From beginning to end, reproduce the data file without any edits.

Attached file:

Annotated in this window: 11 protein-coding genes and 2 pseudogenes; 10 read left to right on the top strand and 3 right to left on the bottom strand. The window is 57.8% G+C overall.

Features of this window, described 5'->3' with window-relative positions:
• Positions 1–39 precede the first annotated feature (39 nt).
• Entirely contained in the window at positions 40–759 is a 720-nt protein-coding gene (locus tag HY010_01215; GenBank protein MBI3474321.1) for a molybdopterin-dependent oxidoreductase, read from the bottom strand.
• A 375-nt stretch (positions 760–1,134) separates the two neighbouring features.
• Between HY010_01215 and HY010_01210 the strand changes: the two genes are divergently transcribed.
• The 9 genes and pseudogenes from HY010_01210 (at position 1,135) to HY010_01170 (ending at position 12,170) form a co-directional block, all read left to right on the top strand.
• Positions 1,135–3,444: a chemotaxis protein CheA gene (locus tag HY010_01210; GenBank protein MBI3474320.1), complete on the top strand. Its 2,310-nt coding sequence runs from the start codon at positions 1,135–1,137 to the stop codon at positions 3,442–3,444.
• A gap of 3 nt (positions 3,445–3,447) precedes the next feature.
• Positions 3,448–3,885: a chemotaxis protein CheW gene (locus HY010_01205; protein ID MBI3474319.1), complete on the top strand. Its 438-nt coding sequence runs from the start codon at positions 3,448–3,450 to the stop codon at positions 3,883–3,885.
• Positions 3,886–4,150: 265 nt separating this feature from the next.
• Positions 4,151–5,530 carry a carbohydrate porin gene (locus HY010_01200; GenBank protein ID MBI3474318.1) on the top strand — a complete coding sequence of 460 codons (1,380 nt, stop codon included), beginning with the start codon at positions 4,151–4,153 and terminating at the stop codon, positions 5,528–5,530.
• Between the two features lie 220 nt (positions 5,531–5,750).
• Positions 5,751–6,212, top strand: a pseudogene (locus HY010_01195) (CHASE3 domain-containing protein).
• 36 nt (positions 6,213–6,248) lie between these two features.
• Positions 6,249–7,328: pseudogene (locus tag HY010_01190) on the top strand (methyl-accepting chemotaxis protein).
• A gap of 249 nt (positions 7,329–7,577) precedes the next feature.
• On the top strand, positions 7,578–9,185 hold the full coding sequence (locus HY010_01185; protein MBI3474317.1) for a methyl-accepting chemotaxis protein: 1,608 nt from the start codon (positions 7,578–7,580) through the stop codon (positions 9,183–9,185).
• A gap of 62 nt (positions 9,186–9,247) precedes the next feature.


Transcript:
Annotated in this window: 11 protein-coding genes and 2 pseudogenes; 10 read left to right on the top strand and 3 right to left on the bottom strand. The window is 57.8% G+C overall.

Features of this window, described 5'->3' with window-relative positions:
• Positions 1–39 precede the first annotated feature (39 nt).
• Entirely contained in the window at positions 40–759 is a 720-nt protein-coding gene (locus tag HY010_01215; GenBank protein MBI3474321.1) for a molybdopterin-dependent oxidoreductase, read from the bottom strand.
• A 375-nt stretch (positions 760–1,134) separates the two neighbouring features.
• Between HY010_01215 and HY010_01210 the strand changes: the two genes are divergently transcribed.
• The 9 genes and pseudogenes from HY010_01210 (at position 1,135) to HY010_01170 (ending at position 12,170) form a co-directional block, all read left to right on the top strand.
• Positions 1,135–3,444: a chemotaxis protein CheA gene (locus tag HY010_01210; GenBank protein MBI3474320.1), complete on the top strand. Its 2,310-nt coding sequence runs from the start codon at positions 1,135–1,137 to the stop codon at positions 3,442–3,444.
• A gap of 3 nt (positions 3,445–3,447) precedes the next feature.
• Positions 3,448–3,885: a chemotaxis protein CheW gene (locus HY010_01205; protein ID MBI3474319.1), complete on the top strand. Its 438-nt coding sequence runs from the start codon at positions 3,448–3,450 to the stop codon at positions 3,883–3,885.
• Positions 3,886–4,150: 265 nt separating this feature from the next.
• Positions 4,151–5,530 carry a carbohydrate porin gene (locus HY010_01200; GenBank protein ID MBI3474318.1) on the top strand — a complete coding sequence of 460 codons (1,380 nt, stop codon included), beginning with the start codon at positions 4,151–4,153 and terminating at the stop codon, positions 5,528–5,530.
• Between the two features lie 220 nt (positions 5,531–5,750).
• Positions 5,751–6,212, top strand: a pseudogene (locus HY010_01195) (CHASE3 domain-containing protein).
• 36 nt (positions 6,213–6,248) lie between these two features.
• Positions 6,249–7,328: pseudogene (locus tag HY010_01190) on the top strand (methyl-accepting chemotaxis protein).
• A gap of 249 nt (positions 7,329–7,577) precedes the next feature.
• On the top strand, positions 7,578–9,185 hold the full coding sequence (locus HY010_01185; protein MBI3474317.1) for a methyl-accepting chemotaxis protein: 1,608 nt from the start codon (positions 7,578–7,580) through the stop codon (positions 9,183–9,185).
• A gap of 62 nt (positions 9,186–9,247) precedes the next feature.